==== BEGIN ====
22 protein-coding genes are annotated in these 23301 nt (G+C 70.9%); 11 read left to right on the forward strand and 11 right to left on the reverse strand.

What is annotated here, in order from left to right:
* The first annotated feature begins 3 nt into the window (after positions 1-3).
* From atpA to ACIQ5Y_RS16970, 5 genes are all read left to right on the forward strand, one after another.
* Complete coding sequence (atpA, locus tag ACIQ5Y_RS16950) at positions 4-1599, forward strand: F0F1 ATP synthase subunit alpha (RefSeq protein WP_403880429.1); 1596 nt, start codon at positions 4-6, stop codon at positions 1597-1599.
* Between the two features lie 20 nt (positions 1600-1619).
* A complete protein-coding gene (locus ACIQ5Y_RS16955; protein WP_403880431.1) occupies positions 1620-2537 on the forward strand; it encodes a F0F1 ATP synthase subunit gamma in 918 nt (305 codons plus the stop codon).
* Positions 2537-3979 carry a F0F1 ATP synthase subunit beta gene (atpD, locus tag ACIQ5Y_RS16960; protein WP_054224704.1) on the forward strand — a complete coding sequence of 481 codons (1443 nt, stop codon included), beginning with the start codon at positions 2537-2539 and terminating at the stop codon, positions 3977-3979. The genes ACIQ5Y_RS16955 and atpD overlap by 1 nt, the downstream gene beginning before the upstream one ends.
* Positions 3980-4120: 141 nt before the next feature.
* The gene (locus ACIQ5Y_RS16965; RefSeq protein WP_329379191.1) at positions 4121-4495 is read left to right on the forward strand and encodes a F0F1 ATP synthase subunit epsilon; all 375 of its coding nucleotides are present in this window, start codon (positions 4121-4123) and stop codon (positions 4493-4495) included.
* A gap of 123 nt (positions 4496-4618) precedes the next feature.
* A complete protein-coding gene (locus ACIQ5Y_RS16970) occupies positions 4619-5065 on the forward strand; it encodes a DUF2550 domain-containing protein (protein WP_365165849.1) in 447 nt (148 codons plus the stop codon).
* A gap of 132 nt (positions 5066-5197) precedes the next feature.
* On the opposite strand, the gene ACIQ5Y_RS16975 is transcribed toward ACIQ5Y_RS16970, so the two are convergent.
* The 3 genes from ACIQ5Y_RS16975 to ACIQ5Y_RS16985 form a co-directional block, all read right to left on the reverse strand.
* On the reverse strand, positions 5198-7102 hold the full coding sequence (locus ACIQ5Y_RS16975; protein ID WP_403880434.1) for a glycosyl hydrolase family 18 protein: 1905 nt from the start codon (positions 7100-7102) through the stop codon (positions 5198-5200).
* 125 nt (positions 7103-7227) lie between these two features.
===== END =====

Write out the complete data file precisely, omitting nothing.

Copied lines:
22 protein-coding genes are annotated in these 23301 nt (G+C 70.9%); 11 read left to right on the forward strand and 11 right to left on the reverse strand.

What is annotated here, in order from left to right:
* The first annotated feature begins 3 nt into the window (after positions 1-3).
* From atpA to ACIQ5Y_RS16970, 5 genes are all read left to right on the forward strand, one after another.
* Complete coding sequence (atpA, locus tag ACIQ5Y_RS16950) at positions 4-1599, forward strand: F0F1 ATP synthase subunit alpha (RefSeq protein WP_403880429.1); 1596 nt, start codon at positions 4-6, stop codon at positions 1597-1599.
* Between the two features lie 20 nt (positions 1600-1619).
* A complete protein-coding gene (locus ACIQ5Y_RS16955; protein WP_403880431.1) occupies positions 1620-2537 on the forward strand; it encodes a F0F1 ATP synthase subunit gamma in 918 nt (305 codons plus the stop codon).
* Positions 2537-3979 carry a F0F1 ATP synthase subunit beta gene (atpD, locus tag ACIQ5Y_RS16960; protein WP_054224704.1) on the forward strand — a complete coding sequence of 481 codons (1443 nt, stop codon included), beginning with the start codon at positions 2537-2539 and terminating at the stop codon, positions 3977-3979. The genes ACIQ5Y_RS16955 and atpD overlap by 1 nt, the downstream gene beginning before the upstream one ends.
* Positions 3980-4120: 141 nt before the next feature.
* The gene (locus ACIQ5Y_RS16965; RefSeq protein WP_329379191.1) at positions 4121-4495 is read left to right on the forward strand and encodes a F0F1 ATP synthase subunit epsilon; all 375 of its coding nucleotides are present in this window, start codon (positions 4121-4123) and stop codon (positions 4493-4495) included.
* A gap of 123 nt (positions 4496-4618) precedes the next feature.
* A complete protein-coding gene (locus ACIQ5Y_RS16970) occupies positions 4619-5065 on the forward strand; it encodes a DUF2550 domain-containing protein (protein WP_365165849.1) in 447 nt (148 codons plus the stop codon).
* A gap of 132 nt (positions 5066-5197) precedes the next feature.
* On the opposite strand, the gene ACIQ5Y_RS16975 is transcribed toward ACIQ5Y_RS16970, so the two are convergent.
* The 3 genes from ACIQ5Y_RS16975 to ACIQ5Y_RS16985 form a co-directional block, all read right to left on the reverse strand.
* On the reverse strand, positions 5198-7102 hold the full coding sequence (locus ACIQ5Y_RS16975; protein ID WP_403880434.1) for a glycosyl hydrolase family 18 protein: 1905 nt from the start codon (positions 7100-7102) through the stop codon (positions 5198-5200).
* 125 nt (positions 7103-7227) lie between these two features.